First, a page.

Unity, a widely used game engine used to create multiple-dimensional, virtual reality, and augmented reality games, has emerged as a new platform for rising industries to test their new technologies such as self-driving cars in virtual reality.
The engine is used in other industries as well, such as films, engineering and construction.
But despite its outreach to industries seeking technological transformations, the company faces a dilemma over its subscription-based business model.
Regardless of cost reductions companies can achieve by replacing physical tests with virtual ones and potential profits they can generate with new business models by utilizing Unity’s game engine, Unity‘s profits are limited, as they receive fixed subscription fees instead of royalties.
For businesses, Unity offers three types of subscription plans: Unity Plus, Unity Pro and Unity Enterprise. Monthly fees are $40, $150 and $200 per user, respectively.
“Charging a certain percentage of profits as royalties to Unity engine users may bring more profits to the company in the short term, but our focus is on the market share. Unity has no plan to make changes in its current subscription-based model,” a Unity Technologies Korea official said.
Despite their reassurances, Epic Games, the company behind Unity’s biggest rival, Unreal Engine, has taken a different, more lucrative route. Unreal charges businesses 5 percent of profits once they start making revenue of more than $1 million per quarter using the engine.
“The 5 percent rate is negotiable and companies can instead make a single payment for license fees for using the engine,” an Epic Games Korea official said.
The policy does come with friction.
Epic Games Korea was sued by PUBG in 2018. PUBG, which developed its eponymous game PlayerUnknown’s Battlegrounds based on Unreal Engine 4, faced enormous fees of 50 billion won ($43.5 million) after the game achieved global success that generated revenue of over 1 trillion-won last year.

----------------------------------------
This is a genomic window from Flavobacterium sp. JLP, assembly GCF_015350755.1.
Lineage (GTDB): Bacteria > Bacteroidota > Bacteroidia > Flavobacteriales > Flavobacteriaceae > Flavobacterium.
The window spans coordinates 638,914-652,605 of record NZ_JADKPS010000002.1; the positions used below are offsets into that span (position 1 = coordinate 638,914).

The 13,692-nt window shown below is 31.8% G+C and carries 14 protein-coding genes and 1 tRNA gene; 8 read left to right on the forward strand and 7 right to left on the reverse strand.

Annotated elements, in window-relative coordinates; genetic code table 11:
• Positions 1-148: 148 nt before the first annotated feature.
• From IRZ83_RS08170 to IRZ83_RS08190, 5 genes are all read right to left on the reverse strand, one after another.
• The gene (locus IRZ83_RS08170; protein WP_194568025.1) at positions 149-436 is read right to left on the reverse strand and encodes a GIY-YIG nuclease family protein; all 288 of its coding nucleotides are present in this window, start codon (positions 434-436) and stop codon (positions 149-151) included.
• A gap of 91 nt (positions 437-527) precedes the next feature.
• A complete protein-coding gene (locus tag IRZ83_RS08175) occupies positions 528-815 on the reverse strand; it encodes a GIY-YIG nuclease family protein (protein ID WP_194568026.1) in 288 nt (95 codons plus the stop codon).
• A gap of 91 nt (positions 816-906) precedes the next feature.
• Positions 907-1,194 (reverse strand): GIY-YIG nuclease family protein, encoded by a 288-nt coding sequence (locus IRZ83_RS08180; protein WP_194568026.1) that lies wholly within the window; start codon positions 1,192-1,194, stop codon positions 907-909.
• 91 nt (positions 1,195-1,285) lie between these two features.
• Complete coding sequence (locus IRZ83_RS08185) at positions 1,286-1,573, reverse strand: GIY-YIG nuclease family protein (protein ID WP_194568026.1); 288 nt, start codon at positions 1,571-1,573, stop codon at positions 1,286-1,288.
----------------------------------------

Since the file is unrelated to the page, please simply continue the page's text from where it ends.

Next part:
If PUBG had developed its game based on Unity‘s engine, it would have owed only 100 million won to 200 million won in subscription fees, according to Unity Korea’s own analysis.
Unity’s direction appears to be received well by its customers, both at home and abroad, searching for opportunities to apply virtual reality and augmented reality technologies to their businesses.
In the construction and manufacturing industry, Doosan Infracore partnered with Unity Korea in August to develop a simulation system based on Unity engine where users can verify the safety of construction sites built inside a virtual reality. In January, Samsung Heavy Industries signed joined hands with Unity Korea to replace conventional 2D blueprints for shipbuilding with 3D modeling using Unity’s game engine.
For the e-commerce sector, LG CNS has developed a digital twin service based on Unity‘s game engine which provides a real-time 3D rendering of logistics centers. Should a problem occur in the conveyor belt, for example, the conveyor belt is immediately colored red, allowing operators to pinpoint the exact location of the problem.
Also, eBay Korea last year launched an AR app “it9” based on Unity’s engine where users can try on sunglasses or arrange a piece of furniture and see if it agrees with the background of their homes.
The auto industry has also taken advantage of the engine, with Hyundai Motor, Kia Motors, Audi, BMW and Volkswagen creating virtual 3D configurations of their vehicles with Unity‘s engine and using the images taken from the configurations for advertising instead of using photographers to take beauty shots, which are expensive.
Also, Volvo, Audi, Volkswagen and Volvo are testing their self-driving technologies such as RGB-D cameras, lidar, radar, IMU and GPS inside virtual spaces constructed by Unity’s game engine without having to conduct test-drives on actual roads.
“Unity‘s subscription-model can generate constant profits as users will need regular updates in the future,” the Unity Korea official said.
By Kim Byung-wook (email@example.com